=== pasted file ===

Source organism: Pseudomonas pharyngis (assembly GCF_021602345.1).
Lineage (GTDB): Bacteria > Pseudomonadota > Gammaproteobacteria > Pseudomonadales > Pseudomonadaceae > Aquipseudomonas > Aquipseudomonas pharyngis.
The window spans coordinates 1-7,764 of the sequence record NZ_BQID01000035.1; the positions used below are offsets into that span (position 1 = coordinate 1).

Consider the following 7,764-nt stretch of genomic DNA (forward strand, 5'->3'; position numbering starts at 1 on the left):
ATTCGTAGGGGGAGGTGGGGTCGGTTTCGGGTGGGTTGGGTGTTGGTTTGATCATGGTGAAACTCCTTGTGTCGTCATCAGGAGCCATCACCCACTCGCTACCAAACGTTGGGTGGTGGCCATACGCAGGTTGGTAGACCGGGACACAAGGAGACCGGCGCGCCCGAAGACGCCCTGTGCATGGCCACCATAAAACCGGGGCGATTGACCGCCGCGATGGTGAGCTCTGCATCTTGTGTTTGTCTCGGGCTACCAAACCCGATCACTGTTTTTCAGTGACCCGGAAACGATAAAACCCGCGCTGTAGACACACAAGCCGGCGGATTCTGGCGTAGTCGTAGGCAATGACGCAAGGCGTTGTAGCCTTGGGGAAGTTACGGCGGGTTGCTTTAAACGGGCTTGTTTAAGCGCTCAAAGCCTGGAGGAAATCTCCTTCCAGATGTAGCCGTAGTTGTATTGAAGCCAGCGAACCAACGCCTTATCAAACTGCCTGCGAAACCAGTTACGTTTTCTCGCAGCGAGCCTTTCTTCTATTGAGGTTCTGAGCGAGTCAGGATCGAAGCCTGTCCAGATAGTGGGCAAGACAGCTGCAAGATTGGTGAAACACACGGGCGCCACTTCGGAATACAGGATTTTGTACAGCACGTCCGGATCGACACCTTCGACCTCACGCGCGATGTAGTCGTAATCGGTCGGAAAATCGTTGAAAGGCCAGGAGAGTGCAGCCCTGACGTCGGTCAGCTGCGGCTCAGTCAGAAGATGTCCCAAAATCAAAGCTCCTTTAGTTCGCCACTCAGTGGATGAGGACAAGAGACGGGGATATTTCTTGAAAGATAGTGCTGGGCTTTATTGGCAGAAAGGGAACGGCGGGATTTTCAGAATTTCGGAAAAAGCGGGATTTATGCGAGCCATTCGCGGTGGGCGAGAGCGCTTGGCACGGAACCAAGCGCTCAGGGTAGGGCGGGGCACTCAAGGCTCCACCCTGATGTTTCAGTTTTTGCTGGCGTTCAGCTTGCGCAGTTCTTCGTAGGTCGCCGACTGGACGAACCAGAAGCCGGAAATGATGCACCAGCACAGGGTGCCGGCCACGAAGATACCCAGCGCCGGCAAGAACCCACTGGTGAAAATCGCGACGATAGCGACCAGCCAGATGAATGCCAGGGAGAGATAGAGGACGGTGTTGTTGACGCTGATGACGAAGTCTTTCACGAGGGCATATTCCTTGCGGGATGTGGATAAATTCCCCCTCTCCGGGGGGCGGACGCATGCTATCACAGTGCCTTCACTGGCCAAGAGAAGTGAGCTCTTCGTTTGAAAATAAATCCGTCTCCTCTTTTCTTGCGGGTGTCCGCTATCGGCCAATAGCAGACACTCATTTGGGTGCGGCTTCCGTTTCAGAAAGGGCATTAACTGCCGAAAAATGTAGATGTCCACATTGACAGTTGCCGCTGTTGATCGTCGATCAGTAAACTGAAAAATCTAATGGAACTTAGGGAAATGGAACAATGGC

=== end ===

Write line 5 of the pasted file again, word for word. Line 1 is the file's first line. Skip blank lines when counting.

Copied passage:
ATTCGTAGGGGGAGGTGGGGTCGGTTTCGGGTGGGTTGGGTGTTGGTTTGATCATGGTGAAACTCCTTGTGTCGTCATCAGGAGCCATCACCCACTCGCTACCAAACGTTGGGTGGTGGCCATACGCAGGTTGGTAGACCGGGACACAAGGAGACCGGCGCGCCCGAAGACGCCCTGTGCATGGCCACCATAAAACCGGGGCGATTGACCGCCGCGATGGTGAGCTCTGCATCTTGTGTTTGTCTCGGGCTACCAAACCCGATCACTGTTTTTCAGTGACCCGGAAACGATAAAACCCGCGCTGTAGACACACAAGCCGGCGGATTCTGGCGTAGTCGTAGGCAATGACGCAAGGCGTTGTAGCCTTGGGGAAGTTACGGCGGGTTGCTTTAAACGGGCTTGTTTAAGCGCTCAAAGCCTGGAGGAAATCTCCTTCCAGATGTAGCCGTAGTTGTATTGAAGCCAGCGAACCAACGCCTTATCAAACTGCCTGCGAAACCAGTTACGTTTTCTCGCAGCGAGCCTTTCTTCTATTGAGGTTCTGAGCGAGTCAGGATCGAAGCCTGTCCAGATAGTGGGCAAGACAGCTGCAAGATTGGTGAAACACACGGGCGCCACTTCGGAATACAGGATTTTGTACAGCACGTCCGGATCGACACCTTCGACCTCACGCGCGATGTAGTCGTAATCGGTCGGAAAATCGTTGAAAGGCCAGGAGAGTGCAGCCCTGACGTCGGTCAGCTGCGGCTCAGTCAGAAGATGTCCCAAAATCAAAGCTCCTTTAGTTCGCCACTCAGTGGATGAGGACAAGAGACGGGGATATTTCTTGAAAGATAGTGCTGGGCTTTATTGGCAGAAAGGGAACGGCGGGATTTTCAGAATTTCGGAAAAAGCGGGATTTATGCGAGCCATTCGCGGTGGGCGAGAGCGCTTGGCACGGAACCAAGCGCTCAGGGTAGGGCGGGGCACTCAAGGCTCCACCCTGATGTTTCAGTTTTTGCTGGCGTTCAGCTTGCGCAGTTCTTCGTAGGTCGCCGACTGGACGAACCAGAAGCCGGAAATGATGCACCAGCACAGGGTGCCGGCCACGAAGATACCCAGCGCCGGCAAGAACCCACTGGTGAAAATCGCGACGATAGCGACCAGCCAGATGAATGCCAGGGAGAGATAGAGGACGGTGTTGTTGACGCTGATGACGAAGTCTTTCACGAGGGCATATTCCTTGCGGGATGTGGATAAATTCCCCCTCTCCGGGGGGCGGACGCATGCTATCACAGTGCCTTCACTGGCCAAGAGAAGTGAGCTCTTCGTTTGAAAATAAATCCGTCTCCTCTTTTCTTGCGGGTGTCCGCTATCGGCCAATAGCAGACACTCATTTGGGTGCGGCTTCCGTTTCAGAAAGGGCATTAACTGCCGAAAAATGTAGATGTCCACATTGACAGTTGCCGCTGTTGATCGTCGATCAGTAAACTGAAAAATCTAATGGAACTTAGGGAAATGGAACAATGGC